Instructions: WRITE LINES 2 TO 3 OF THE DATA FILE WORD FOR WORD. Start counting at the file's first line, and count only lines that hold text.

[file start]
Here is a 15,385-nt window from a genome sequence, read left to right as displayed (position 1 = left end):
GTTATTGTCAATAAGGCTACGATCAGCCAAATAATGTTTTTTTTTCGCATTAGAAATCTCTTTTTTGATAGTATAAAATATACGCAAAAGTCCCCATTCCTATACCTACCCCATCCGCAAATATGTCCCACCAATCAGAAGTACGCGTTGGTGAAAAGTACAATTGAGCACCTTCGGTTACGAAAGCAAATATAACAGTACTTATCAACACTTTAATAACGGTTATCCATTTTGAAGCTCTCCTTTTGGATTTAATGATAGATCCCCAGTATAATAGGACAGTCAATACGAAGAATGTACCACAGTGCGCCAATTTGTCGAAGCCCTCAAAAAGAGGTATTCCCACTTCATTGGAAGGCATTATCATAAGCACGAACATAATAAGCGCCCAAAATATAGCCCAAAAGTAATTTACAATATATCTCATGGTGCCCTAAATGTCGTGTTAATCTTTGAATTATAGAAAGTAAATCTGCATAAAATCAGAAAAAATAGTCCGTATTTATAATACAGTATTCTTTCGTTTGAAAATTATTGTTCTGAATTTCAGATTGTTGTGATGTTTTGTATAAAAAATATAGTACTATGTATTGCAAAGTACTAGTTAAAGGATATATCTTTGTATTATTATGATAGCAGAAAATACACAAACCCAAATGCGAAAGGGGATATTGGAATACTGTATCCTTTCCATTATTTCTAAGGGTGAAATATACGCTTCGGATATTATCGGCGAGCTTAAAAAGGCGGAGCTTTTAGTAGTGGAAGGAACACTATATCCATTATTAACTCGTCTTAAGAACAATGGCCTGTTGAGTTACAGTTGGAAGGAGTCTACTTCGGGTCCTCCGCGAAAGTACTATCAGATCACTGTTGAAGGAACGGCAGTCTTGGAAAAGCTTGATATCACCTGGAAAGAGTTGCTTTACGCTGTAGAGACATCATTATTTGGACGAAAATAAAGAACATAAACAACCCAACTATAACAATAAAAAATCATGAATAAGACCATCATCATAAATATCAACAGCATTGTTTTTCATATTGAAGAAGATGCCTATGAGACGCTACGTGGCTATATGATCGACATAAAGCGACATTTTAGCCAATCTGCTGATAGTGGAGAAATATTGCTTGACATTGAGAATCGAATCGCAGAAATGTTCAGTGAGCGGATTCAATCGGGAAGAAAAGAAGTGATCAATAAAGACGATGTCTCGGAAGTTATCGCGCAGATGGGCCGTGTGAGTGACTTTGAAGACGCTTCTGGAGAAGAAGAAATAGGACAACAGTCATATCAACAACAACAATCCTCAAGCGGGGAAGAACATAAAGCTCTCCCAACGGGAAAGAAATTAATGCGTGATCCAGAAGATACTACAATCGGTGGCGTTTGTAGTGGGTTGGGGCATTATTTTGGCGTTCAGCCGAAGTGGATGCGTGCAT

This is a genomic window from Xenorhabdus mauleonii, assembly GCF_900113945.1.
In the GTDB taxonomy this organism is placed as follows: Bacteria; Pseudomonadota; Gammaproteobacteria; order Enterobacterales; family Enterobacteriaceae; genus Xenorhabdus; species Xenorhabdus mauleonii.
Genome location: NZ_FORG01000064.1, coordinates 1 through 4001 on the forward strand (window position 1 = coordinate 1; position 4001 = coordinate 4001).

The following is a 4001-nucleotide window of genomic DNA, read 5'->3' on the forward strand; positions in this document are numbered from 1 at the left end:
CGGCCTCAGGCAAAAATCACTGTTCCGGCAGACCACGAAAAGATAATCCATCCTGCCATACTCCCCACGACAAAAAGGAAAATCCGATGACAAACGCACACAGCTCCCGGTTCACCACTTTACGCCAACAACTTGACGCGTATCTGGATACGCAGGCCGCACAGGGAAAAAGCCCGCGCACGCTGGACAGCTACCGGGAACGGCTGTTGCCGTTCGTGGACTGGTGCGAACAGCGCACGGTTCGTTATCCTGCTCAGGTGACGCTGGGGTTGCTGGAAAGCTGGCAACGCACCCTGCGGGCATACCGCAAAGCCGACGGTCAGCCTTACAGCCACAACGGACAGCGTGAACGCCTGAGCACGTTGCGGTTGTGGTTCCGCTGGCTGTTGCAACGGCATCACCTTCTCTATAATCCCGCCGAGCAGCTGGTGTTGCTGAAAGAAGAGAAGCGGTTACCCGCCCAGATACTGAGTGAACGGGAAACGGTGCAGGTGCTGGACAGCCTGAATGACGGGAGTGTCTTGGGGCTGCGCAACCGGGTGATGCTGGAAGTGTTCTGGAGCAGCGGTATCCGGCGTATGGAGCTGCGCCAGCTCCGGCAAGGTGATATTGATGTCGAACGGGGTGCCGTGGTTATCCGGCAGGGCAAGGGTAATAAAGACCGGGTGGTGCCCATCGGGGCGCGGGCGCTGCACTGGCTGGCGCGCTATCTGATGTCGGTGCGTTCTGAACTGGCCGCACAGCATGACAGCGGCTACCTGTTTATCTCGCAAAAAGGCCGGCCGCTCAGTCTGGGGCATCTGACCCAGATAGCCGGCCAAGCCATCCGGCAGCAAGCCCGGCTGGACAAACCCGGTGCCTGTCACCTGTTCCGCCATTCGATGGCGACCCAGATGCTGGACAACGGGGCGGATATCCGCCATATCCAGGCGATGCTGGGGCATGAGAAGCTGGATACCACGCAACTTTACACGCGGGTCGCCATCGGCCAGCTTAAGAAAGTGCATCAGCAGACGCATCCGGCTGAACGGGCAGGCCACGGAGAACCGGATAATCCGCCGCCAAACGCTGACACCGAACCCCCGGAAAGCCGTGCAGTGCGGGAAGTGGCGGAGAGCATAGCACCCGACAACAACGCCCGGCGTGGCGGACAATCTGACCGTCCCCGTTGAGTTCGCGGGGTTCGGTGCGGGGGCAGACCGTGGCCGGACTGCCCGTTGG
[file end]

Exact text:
GTTATTGTCAATAAGGCTACGATCAGCCAAATAATGTTTTTTTTTCGCATTAGAAATCTCTTTTTTGATAGTATAAAATATACGCAAAAGTCCCCATTCCTATACCTACCCCATCCGCAAATATGTCCCACCAATCAGAAGTACGCGTTGGTGAAAAGTACAATTGAGCACCTTCGGTTACGAAAGCAAATATAACAGTACTTATCAACACTTTAATAACGGTTATCCATTTTGAAGCTCTCCTTTTGGATTTAATGATAGATCCCCAGTATAATAGGACAGTCAATACGAAGAATGTACCACAGTGCGCCAATTTGTCGAAGCCCTCAAAAAGAGGTATTCCCACTTCATTGGAAGGCATTATCATAAGCACGAACATAATAAGCGCCCAAAATATAGCCCAAAAGTAATTTACAATATATCTCATGGTGCCCTAAATGTCGTGTTAATCTTTGAATTATAGAAAGTAAATCTGCATAAAATCAGAAAAAATAGTCCGTATTTATAATACAGTATTCTTTCGTTTGAAAATTATTGTTCTGAATTTCAGATTGTTGTGATGTTTTGTATAAAAAATATAGTACTATGTATTGCAAAGTACTAGTTAAAGGATATATCTTTGTATTATTATGATAGCAGAAAATACACAAACCCAAATGCGAAAGGGGATATTGGAATACTGTATCCTTTCCATTATTTCTAAGGGTGAAATATACGCTTCGGATATTATCGGCGAGCTTAAAAAGGCGGAGCTTTTAGTAGTGGAAGGAACACTATATCCATTATTAACTCGTCTTAAGAACAATGGCCTGTTGAGTTACAGTTGGAAGGAGTCTACTTCGGGTCCTCCGCGAAAGTACTATCAGATCACTGTTGAAGGAACGGCAGTCTTGGAAAAGCTTGATATCACCTGGAAAGAGTTGCTTTACGCTGTAGAGACATCATTATTTGGACGAAAATAAAGAACATAAACAACCCAACTATAACAATAAAAAATCATGAATAAGACCATCATCATAAATATCAACAGCATTGTTTTTCATATTGAAGAAGATGCCTATGAGACGCTACGTGGCTATATGATCGACATAAAGCGACATTTTAGCCAATCTGCTGATAGTGGAGAAATATTGCTTGACATTGAGAATCGAATCGCAGAAATGTTCAGTGAGCGGATTCAATCGGGAAGAAAAGAAGTGATCAATAAAGACGATGTCTCGGAAGTTATCGCGCAGATGGGCCGTGTGAGTGACTTTGAAGACGCTTCTGGAGAAGAAGAAATAGGACAACAGTCATATCAACAACAACAATCCTCAAGCGGGGAAGAACATAAAGCTCTCCCAACGGGAAAGAAATTAATGCGTGATCCAGAAGATACTACAATCGGTGGCGTTTGTAGTGGGTTGGGGCATTATTTTGGCGTTCAGCCGAAGTGGATGCGTGCAT

This is a genomic window from Xenorhabdus mauleonii, assembly GCF_900113945.1.